Writeup 3: Planetary Thermodynamics

Consider a planet of radius a distance *d* from a star of radius
. The planet receives a certain amount of energy from the
star, which it reradiates as a blackbody. Our aim is to use this
information to calculate the equilibrium temperature of the planet.
Let's start with figuring
out how much energy per unit time it receives. The planet has a
cross-sectional area of (do you understand why we don't
write ?), so the fraction of all the energy the star
puts out that the planet receives is that cross-sectional area,
divided by the surace area of the sphere out to the planet:

Thus the energy per unit time received by the planet is the luminosity
of the star, times that ratio. The star radiates like a blackbody, so
its luminosity is . Thus
the total amount of energy per unit time received by the planet is:

The above is correct if the planet absorbs *all* the energy
incident upon it. Does it really do so? No, some of the energy is
reflected. We refer to the *albedo* *A* as the fraction of energy
per unit time incident upon on the planet that is reflected; 1-*A* is
the amount absorbed. So with this factor included, the total amount
of energy per unit time *absorbed* by the planet is:

Now, all that energy has to go somewhere. Where does it go? It is
radiated by the planet in the form of blackbody radiation. If the
planet has temperature , the amount of energy it is putting out per
unit time is just

We're almost done. If the planet is in equilibrium, the amount of
energy it is absorbing has to equal the amount it is emitting. So we
can *equate* these last two expressions:

What a mess! But *lots* of things cancel. In particular, note
that the radius of the planet itself cancels, as does . We're left with:

Let's take the fourth root of both sides to get our final result:

Pretty cool, eh? The equilibrium temperature of a planet is
determined by the size, temperature, and distance to its parent star,
but not on its own size.

Let's plug in numbers for the Earth. Here K, the
albedo is about 40%, km, and . Thus:

This is below the freezing point of water; if this was really the true
mean temperature of the Earth, the oceans would be largely frozen.
What are we missing? There is another effect, which we will discuss
in detail soon, namely the trapping of heat radiation from the Earth's
surface, known as the *greenhouse effect*, which raises the mean
temperature at the Earth's surface to a comfortable 300 K.

What does it mean to say that a gas has a certain temperature? The
hotter something is, the more *kinetic energy* each of the
particles making up the gas has. Indeed, in thermal equilibrium, all
particles have the same kinetic energy:

where *k* is Boltzmann's constant which we saw in writeup 2. The
kinetic energy of a particle of mass *m* with speed *v* is . Thus in a gas of particles of different masses, *the
lower-mass objects are moving the fastest*.

Now consider a planetary atmosphere, say that of the Earth. The
typical speeds of molecules at room temperature can be approaching a
kilometer per second (calculate it yourself). Ask yourself, if the
molecules are moving around so enormously fast, then why aren't we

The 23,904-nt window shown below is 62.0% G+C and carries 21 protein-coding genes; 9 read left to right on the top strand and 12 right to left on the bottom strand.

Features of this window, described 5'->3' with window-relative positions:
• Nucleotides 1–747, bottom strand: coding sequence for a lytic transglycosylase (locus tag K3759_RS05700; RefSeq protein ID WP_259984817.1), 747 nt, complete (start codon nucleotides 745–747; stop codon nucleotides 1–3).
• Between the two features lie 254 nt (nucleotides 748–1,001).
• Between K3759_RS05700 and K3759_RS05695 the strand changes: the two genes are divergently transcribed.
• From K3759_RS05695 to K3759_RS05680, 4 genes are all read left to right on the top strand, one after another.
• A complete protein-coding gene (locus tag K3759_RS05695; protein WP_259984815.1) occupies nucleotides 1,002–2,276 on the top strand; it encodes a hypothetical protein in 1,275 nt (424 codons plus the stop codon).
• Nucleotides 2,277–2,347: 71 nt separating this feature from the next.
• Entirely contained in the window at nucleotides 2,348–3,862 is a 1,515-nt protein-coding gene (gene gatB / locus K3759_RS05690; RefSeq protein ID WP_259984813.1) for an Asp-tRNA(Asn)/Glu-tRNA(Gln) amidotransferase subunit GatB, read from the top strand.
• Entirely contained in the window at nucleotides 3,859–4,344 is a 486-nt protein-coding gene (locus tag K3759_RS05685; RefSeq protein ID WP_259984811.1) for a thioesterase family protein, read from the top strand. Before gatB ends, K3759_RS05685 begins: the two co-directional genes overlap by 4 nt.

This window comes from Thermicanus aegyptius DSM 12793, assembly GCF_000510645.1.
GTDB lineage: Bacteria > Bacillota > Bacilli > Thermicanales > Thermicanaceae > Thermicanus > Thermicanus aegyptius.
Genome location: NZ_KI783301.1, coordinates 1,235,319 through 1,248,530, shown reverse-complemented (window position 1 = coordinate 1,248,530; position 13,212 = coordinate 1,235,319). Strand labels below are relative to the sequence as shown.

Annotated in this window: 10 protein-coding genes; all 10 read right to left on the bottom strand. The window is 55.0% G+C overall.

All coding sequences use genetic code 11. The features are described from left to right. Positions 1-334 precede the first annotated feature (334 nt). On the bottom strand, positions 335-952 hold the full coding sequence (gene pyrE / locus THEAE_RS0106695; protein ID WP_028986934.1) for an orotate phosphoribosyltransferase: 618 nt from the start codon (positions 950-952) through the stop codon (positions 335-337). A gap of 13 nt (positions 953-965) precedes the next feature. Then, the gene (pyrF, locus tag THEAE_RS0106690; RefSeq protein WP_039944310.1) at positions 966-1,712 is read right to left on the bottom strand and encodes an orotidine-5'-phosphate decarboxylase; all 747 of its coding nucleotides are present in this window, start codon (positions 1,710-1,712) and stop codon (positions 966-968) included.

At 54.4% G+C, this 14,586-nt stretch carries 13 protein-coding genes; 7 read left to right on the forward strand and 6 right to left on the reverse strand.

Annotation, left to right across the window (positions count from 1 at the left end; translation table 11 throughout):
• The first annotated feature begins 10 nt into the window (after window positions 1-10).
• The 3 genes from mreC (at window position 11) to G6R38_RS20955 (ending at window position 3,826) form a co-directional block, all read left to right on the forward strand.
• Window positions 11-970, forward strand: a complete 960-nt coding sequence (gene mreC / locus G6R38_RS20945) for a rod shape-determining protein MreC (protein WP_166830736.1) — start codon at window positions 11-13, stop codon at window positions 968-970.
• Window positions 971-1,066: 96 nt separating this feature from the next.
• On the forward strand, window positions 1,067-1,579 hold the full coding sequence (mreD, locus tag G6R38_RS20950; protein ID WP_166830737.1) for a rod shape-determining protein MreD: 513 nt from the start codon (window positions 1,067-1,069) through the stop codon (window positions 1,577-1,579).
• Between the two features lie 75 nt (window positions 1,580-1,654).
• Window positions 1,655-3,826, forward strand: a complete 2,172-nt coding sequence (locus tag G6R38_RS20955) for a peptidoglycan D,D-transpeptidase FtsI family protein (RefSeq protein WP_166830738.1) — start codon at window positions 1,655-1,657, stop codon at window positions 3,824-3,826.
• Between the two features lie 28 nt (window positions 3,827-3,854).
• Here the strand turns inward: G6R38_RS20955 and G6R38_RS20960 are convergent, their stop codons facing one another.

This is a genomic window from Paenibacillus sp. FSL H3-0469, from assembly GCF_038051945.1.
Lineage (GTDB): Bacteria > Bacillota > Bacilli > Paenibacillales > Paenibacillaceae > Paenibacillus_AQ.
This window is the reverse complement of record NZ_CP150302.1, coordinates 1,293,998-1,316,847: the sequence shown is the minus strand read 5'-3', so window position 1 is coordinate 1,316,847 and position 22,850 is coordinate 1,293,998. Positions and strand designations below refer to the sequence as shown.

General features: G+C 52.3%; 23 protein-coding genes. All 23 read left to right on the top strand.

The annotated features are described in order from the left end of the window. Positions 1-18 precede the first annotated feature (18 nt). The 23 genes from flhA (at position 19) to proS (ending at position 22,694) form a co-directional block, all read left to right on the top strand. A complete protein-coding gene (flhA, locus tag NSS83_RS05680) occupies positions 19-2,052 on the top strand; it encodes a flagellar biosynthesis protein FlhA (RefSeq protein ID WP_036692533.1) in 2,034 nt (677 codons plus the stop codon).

blown down by tornado-force winds all the time? There is a maximum
speed that a molecule can move in the atmosphere, before it reaches
*escape velocity*. Let's now think about what this means.

Throw a ball upwards. It gains gravitational potential energy, and
loses kinetic energy, until it comes (momentarily) to a standstill,
and falls back down. ``What goes up must come down'', but that's not
the full story. If you throw it up hard enough, it can have more
kinetic energy than potential energy, and escape from the Earth
altogether. Otherwise, we would never be able to lunch spacecraft to
visit other planets. Let's calculate. The gravitational potential
energy of an object of mass *m* at the surface of a planet of radius
*R* and mass *M* is:

(It is negative; as you go upwards, your potential energy *
increases*).

If the total energy, gravitational plus kinetic, of an object is
positive, it will escape. Thus the condition for escape is:

Solving for *v*, and recognizing that *m* drops out, gives:

Plugging in these numbers for the Earth gives 7 kilometers per second. Thus any object travelling upwards at more than 7 kilometers per second will escape the Earth's gravity, be it a rocket, or a gas molecule.

If we calculate the thermal speed of a hydrogen molecule
(H_{2}) at
room temperature, we find 2 km/s, seemingly comfortably below the escape
speed of the Earth. But the Earth's atmosphere has essentially no
hydrogen molecules in it at all, even though, as we've seen, hydrogen
is the most abundant element in the universe. What gives? The answer
is that it is not true that all the molecules at a gas have a kinetic
energy given by 3/2 *kT*; that is just an average number. Indeed,
there is a broad distribution of speeds (following a mathematical form
originally given by James Clark Maxwell), and there remains an
appreciable fraction of molecules travelling at speeds several times that of
the average. These molecules will escape. Collisions between the
remaining molecules will bounce some of them up to these high speeds,
and these will subsequently escape as well, and so on. Over a period
of time, the hydrogen in our atmosphere will gradually leak out.
These notions will be very useful to us when we consider the
difference between the atmospheres of the Earth and Jupiter.

Mon Sep 27 09:49:15 EDT 2004